One of the challenges I face as a theologian working with educators in the public school system is helping teachers discover courage and hopefully a passion for engaging students in a life of the spirit as much as a life of the mind. This is no easy task. Teachers in elementary and secondary schools are under huge pressure to ‘teach for the test’ and constantly assessing students in ways that focus attention on skill acquisition without the time nor resources to adequately engender a reason and purpose for the life they are living.
One of my conversation partners is Parker Palmer who for years has sought to bridge the gap in educational theory with a deep concern for the spiritual in student’s development. Palmer’s background is notable: he has a PhD in Sociology from UC Berkeley, has taught in both public schools and higher education, and is a Quaker which speaks to his framing his thoughts in a contemplative (‘consider the space of teaching’) rather than declaratory (‘here are five things to do in your classroom to make sure student succeed’) mode. He is currently heading up the Center for Courage & Renewal which works with organizations to align “our lives and our work with renewed passion, commitment, and integrity.” Because Palmer approaches these questions as a contemplative himself, this can be confounding to be sure and many of my students in the School of Education struggle with him – “does Palmer expect us to enact something here in the classroom? Where is the concrete amidst the abstract?” Much of this is based on his premise that we live in a tension between the contemplative life vs. an active life – two primary modes of living that are in tension in modern culture and not merely the classroom. As he explores in his book “To Know as We Are Known” and some other books such as “The Courage to Teach”, he holds that in earlier centuries contemplation was the preferred life, one followed by academic or religious scholars through the medieval period until the rise of the scholastic period. As Palmer would state, an “active life” was one of tedious toil where one did not have the time to reflect on a higher plane of existence. Over time that changed. An “active life” (he wrote a book entitled “The Active Life” which gets at this thesis) became more prominent as technology progressed and the power associated with it. A pendulum effect between the two – active vs. contemplative – has swung back again as limits to technology have not provided a solution and the lure of a contemplative life and its seclusion has taken hold. In short, this has resulted in the “why” questions have been replaced with the “how” questions especially in our classrooms. The demands of ‘teaching for the test’ have created a culture of busyness and frantic skills assessment with little to no time given to what these ‘skills’ are for in our society and how they fund what it means to be a human being. For some of my students, they are frustrated because Palmer is not forwarding his point based on the strict adherence to social scientific method which holds that which is to be considered ‘true’ as correlating with quantitative methods that can be measured via statistical analysis. No, Palmer is speaking from a more qualitative stream of reflection which does go back to Plato, Socrates, Aristotle and continues on through humanities and the arts: a more existential reflection on the human condition and (for the sake of his books) and exploration of the spiritual as a vital part to deep education. He is inviting us to essentially go inward – the contemplative life – and sit in the space of quiet with our students and creates spaces for contemplation on the reasons to life in addition to the skills and tasks of living. As those sitting in his books and lectures, the dominant challenge for what is means to be human in our 21st century age is take seriously our vocation – our calling – and live the life we were always meant to live and to live this full life in front of our students in a holistic manner. Teachers have been forced into becoming information Pez dispensers – spitting out facts and figures and methods without context nor purpose to test and therefore ‘assess’ with reliability that students are learning.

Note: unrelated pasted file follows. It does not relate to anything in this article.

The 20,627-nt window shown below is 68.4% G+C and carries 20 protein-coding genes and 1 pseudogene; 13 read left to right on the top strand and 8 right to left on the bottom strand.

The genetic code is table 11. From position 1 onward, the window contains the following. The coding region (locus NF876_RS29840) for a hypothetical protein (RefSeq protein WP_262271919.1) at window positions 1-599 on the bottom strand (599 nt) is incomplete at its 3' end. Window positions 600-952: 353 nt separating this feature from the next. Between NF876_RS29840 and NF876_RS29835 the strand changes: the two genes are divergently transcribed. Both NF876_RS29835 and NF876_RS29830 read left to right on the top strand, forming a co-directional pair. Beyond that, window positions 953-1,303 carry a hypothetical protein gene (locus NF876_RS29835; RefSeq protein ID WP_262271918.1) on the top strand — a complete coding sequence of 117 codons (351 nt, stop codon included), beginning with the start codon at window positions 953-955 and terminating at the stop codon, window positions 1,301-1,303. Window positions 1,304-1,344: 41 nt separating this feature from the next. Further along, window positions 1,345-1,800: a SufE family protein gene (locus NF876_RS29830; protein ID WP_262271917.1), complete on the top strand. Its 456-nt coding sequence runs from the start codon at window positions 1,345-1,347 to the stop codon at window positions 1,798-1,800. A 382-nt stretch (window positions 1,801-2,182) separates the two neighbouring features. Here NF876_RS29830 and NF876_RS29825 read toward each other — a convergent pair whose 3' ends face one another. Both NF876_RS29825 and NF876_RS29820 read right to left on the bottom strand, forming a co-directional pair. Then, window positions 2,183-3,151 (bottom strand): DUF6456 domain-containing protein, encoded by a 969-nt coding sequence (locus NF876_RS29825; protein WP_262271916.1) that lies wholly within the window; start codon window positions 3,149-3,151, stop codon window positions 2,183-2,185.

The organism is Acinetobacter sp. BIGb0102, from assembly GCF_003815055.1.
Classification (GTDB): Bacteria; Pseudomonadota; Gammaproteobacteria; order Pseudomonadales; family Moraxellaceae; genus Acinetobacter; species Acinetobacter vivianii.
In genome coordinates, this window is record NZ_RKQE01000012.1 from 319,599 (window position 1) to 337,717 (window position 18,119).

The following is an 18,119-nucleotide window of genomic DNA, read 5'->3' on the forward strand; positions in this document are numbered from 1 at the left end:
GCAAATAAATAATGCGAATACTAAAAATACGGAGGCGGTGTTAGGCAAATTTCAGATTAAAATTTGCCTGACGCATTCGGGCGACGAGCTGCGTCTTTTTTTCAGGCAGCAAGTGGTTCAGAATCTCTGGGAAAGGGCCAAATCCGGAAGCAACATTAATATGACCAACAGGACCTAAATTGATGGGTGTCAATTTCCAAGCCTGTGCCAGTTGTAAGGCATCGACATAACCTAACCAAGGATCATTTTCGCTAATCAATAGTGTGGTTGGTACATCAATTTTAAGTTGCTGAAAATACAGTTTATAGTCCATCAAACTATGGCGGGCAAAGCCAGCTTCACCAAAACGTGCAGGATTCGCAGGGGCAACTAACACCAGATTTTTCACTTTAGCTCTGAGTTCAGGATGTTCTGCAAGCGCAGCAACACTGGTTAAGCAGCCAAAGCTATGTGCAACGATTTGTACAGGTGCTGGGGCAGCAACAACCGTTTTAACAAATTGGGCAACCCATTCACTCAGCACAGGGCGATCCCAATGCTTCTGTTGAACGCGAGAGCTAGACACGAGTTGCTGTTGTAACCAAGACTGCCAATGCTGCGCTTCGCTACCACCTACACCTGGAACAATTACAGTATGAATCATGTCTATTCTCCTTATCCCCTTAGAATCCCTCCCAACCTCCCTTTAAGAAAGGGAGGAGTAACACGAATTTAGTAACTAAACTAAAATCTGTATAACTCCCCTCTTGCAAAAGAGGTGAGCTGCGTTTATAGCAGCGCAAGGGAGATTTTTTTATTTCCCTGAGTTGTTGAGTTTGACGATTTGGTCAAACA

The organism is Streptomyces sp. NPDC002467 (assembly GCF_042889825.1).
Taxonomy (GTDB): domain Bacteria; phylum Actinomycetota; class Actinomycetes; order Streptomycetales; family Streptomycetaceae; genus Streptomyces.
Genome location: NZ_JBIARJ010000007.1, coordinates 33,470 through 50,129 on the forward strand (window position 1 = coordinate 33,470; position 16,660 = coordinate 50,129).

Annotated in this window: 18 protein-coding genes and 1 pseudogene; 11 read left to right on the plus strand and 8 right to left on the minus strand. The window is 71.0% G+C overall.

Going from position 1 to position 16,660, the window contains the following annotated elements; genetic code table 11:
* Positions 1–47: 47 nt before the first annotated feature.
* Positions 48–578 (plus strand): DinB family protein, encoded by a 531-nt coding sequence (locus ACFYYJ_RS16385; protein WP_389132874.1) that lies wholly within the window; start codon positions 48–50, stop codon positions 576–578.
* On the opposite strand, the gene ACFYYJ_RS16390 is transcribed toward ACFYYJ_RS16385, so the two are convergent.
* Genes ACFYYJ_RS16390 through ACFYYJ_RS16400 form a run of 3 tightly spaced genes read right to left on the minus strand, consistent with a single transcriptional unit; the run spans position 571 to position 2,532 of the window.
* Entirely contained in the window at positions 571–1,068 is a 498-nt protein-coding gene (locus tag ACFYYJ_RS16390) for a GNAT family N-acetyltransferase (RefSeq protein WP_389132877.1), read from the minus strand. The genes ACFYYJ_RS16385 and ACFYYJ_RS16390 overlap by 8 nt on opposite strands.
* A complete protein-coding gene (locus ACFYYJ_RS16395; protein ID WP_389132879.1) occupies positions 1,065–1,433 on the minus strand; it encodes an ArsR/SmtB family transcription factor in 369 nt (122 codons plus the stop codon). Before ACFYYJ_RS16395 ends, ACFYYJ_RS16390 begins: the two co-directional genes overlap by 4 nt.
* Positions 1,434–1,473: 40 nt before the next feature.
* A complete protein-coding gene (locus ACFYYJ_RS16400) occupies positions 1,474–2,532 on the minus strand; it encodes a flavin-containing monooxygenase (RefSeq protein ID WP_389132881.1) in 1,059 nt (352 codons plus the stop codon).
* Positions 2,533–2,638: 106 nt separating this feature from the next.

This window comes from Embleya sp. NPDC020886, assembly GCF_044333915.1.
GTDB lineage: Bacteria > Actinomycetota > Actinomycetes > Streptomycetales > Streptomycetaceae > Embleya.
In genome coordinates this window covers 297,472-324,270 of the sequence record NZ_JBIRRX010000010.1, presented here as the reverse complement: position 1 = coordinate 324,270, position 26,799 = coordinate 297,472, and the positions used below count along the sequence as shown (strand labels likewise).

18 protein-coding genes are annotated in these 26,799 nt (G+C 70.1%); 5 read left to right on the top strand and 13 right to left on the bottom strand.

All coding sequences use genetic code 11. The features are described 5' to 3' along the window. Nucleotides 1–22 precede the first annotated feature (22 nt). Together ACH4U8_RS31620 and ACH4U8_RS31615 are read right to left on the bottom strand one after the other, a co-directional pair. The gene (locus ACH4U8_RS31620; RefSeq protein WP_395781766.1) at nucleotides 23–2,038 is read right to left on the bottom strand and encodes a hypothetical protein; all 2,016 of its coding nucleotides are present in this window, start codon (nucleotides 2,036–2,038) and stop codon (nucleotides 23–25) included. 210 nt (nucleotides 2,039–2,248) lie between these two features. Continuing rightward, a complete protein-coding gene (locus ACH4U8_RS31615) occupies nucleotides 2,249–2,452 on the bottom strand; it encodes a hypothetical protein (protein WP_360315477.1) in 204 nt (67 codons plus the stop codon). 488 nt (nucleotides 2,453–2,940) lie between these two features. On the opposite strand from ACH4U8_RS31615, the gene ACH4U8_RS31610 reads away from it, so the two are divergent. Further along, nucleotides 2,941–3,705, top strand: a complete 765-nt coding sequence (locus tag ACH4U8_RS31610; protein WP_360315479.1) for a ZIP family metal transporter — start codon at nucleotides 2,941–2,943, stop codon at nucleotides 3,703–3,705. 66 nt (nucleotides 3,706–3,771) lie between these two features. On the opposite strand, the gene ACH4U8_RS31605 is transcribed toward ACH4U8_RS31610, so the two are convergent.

Do you think that he has a point?
Have we lost something in the education of our children in the elevation of the ‘active’ life over the ‘contemplative’ life?